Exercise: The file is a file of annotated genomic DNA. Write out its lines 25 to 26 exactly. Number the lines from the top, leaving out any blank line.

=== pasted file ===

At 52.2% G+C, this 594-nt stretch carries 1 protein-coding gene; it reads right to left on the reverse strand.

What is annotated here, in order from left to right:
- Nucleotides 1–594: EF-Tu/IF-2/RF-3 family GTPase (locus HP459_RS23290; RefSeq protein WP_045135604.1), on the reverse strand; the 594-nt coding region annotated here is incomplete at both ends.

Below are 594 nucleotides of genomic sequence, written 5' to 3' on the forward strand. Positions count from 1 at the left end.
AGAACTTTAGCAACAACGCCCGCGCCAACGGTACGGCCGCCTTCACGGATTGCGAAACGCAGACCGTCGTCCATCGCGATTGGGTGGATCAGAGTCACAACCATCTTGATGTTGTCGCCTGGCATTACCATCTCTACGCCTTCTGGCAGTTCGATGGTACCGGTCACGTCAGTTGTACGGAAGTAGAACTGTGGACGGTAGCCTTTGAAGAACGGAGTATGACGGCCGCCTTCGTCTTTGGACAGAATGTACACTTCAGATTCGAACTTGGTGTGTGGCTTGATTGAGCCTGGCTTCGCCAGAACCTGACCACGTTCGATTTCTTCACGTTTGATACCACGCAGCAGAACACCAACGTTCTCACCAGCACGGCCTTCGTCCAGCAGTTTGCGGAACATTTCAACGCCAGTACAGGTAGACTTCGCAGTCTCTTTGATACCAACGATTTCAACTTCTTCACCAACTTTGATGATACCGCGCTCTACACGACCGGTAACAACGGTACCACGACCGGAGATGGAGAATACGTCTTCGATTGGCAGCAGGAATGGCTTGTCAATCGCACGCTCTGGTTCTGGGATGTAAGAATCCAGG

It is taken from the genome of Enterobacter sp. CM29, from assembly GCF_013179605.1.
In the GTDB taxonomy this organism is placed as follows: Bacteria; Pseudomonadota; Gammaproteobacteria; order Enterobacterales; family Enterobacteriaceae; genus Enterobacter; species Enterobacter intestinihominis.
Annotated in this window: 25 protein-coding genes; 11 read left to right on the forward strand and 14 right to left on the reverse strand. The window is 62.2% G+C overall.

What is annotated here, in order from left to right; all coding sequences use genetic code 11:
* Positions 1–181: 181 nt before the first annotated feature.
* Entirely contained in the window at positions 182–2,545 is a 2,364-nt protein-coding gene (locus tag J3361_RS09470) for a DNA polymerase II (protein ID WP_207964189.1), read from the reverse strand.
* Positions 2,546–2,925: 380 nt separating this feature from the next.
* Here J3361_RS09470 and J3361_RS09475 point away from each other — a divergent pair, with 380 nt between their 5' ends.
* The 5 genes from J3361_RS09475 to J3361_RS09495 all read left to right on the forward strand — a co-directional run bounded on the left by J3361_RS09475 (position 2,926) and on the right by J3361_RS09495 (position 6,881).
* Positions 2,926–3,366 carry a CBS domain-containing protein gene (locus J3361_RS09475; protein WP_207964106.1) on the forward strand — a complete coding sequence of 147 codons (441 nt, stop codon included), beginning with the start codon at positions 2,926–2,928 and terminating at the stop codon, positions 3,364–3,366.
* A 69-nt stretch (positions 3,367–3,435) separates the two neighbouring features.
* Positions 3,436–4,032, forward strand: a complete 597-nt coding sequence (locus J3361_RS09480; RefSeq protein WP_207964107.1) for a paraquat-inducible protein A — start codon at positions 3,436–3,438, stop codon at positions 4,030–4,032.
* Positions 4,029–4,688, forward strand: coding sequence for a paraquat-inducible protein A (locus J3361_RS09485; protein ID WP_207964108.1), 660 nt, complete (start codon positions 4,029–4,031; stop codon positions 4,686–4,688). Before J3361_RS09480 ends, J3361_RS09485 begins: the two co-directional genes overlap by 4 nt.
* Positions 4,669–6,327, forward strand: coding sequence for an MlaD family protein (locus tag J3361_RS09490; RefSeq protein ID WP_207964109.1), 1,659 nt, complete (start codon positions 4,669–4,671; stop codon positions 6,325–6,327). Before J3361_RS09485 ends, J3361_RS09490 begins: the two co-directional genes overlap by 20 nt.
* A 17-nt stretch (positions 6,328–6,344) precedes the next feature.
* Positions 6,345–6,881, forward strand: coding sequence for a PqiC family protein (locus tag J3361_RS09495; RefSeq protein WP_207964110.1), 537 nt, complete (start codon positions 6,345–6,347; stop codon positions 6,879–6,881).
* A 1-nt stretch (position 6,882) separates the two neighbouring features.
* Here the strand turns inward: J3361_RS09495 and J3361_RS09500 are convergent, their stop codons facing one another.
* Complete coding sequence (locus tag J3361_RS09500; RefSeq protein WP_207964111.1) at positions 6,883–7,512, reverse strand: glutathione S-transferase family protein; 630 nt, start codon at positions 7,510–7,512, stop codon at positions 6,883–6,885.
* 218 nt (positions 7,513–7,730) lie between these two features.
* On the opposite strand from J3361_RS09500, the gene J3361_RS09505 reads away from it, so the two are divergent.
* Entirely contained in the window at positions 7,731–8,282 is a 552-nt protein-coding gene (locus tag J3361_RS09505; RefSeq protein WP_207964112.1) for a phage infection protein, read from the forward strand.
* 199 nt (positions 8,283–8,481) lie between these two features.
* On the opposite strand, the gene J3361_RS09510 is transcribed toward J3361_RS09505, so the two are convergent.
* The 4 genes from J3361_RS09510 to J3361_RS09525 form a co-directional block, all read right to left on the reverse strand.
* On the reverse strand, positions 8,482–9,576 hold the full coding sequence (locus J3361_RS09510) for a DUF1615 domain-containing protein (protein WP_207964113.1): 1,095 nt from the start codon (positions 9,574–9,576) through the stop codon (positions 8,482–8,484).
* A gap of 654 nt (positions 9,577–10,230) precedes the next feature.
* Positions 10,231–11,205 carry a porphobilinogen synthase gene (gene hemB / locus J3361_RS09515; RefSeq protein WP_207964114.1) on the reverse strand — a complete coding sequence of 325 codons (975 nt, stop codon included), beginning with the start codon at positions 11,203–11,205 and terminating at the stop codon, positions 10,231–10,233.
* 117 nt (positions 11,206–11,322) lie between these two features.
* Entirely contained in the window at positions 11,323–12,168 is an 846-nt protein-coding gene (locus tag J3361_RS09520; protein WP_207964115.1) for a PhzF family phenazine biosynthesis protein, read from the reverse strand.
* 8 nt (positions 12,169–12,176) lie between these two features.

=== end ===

* 218 nt (positions 7,513–7,730) lie between these two features.
* On the opposite strand from J3361_RS09500, the gene J3361_RS09505 reads away from it, so the two are divergent.